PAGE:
Inaccurate information on pesticides

You may be wondering…but what about pesticides? Aren’t conventionally grown crops full of them, and organic crops grown without them? No. The distinction between organic and conventional vis-à-vis pesticides is not that one uses them and the other does not; both organic and conventional farming use them. The distinction is about what kinds are used.

Conventional farmers are allowed to apply a combination of natural and synthetic pesticides in accordance with Environmental Protection Agency (EPA) labeling requirements. Organic farmers are allowed to use the natural chemicals and those synthetics that have been approved under the National Organic Program, managed by the U.S. Department of Agriculture (USDA).

Not surprisingly, there is considerable overlap in the pesticides used by the two cropping programs, as this excellent article shows.

You might be surprised to know that many organic producers are part of a coalition to address propaganda from the Environmental Working Group’s Dirty Dozen report. The Alliance for Food and Farming puts out science and risk-based information about pesticide residues on produce. Their website even provides a calculator for consumers to understand the worst-case risks they face from pesticide residues—based on the science of toxicology. Why would organic growers do such a thing? Well that brings us to the next point.

Organic marketing that scares the public away from a healthy diet

Using the scientific method, Britt Burton-Freeman of the Illinois Institute of Technology led a team of investigators to study the impacts of different organic marketing messages. The result? Marketing messages that promote organic produce by disparaging conventional produce are bad for public health – specifically for poor and working class people. When presented with disparaging messages, people in these categories generally respond by simply eating less produce. Positive, accurate marketing messages were shown to increase public confidence in both organic and conventional produce.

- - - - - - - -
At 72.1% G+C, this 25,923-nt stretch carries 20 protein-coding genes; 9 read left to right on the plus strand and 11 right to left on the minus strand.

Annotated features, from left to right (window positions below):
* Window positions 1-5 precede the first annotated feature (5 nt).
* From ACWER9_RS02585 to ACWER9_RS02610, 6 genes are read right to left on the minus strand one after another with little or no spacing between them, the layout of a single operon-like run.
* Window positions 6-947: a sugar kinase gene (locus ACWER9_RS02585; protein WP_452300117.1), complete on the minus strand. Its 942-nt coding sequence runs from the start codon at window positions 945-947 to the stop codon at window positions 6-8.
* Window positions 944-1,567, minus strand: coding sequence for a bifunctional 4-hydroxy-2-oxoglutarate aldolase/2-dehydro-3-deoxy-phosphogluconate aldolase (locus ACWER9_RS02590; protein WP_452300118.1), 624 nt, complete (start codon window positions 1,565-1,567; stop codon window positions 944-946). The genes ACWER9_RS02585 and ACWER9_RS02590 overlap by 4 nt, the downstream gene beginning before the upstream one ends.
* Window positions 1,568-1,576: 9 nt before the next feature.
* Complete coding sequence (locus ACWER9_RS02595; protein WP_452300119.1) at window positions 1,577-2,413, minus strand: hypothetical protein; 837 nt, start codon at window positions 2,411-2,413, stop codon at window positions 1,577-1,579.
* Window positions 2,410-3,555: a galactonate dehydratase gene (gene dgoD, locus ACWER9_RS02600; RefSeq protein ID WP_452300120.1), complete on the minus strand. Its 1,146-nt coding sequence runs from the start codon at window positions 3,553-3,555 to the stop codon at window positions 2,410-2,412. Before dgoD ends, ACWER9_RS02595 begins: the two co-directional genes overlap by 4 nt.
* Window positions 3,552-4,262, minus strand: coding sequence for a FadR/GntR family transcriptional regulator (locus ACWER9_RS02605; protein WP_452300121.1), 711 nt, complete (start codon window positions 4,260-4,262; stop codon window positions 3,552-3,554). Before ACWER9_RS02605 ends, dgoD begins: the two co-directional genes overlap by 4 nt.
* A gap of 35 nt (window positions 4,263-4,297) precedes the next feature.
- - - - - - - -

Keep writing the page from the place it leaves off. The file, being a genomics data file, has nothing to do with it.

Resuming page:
While organic farmers face a unique set of challenges, in many ways their methods are not that different from conventional farmers. For example, molecular breeding methods based on genome sequence data let both organic and conventional breeders identify and combine new gene combinations to enhance nutrition or provide better defenses against plant pests. Both organic and conventional farmers are using microbial seed treatments (probiotics for plants) to improve soil health or protect against insect damage. Many organic farming practices, such as the use of cover crops, crop rotation, and plastic mulch to help manage weeds and reduce erosion, are being adopted by conventional farmers. And precision ag tools—such as satellite imagery, drones, in-field sensors, GPS controlled tractors and even robotic lettuce thinners – are being extensively adopted by both organic and conventional producers. The biggest difference between them is that conventional farmers are able to use all of the best tools that science has to offer, which enables them to produce more crops on less land – and is ultimately better for the environment.

As to what do I buy personally? Given the choice, I buy conventional. Now…I’m not fanatic about it…I won’t turn up my nose at an organic vegetable side on a restaurant menu or ask the waiter to hold the free-range chicken. I know that both conventional and organic foods are safe and I am proud of the fact that we have a safe supply of affordable food. I’m also glad people do have a choice. That’s the American, free enterprise way. If you choose organic produce, just understand that the increasing supply, quality and safety of those options don’t come from a rejection of modern agriculture, but from growers who embrace the process in the face of the challenges posed by organic rules.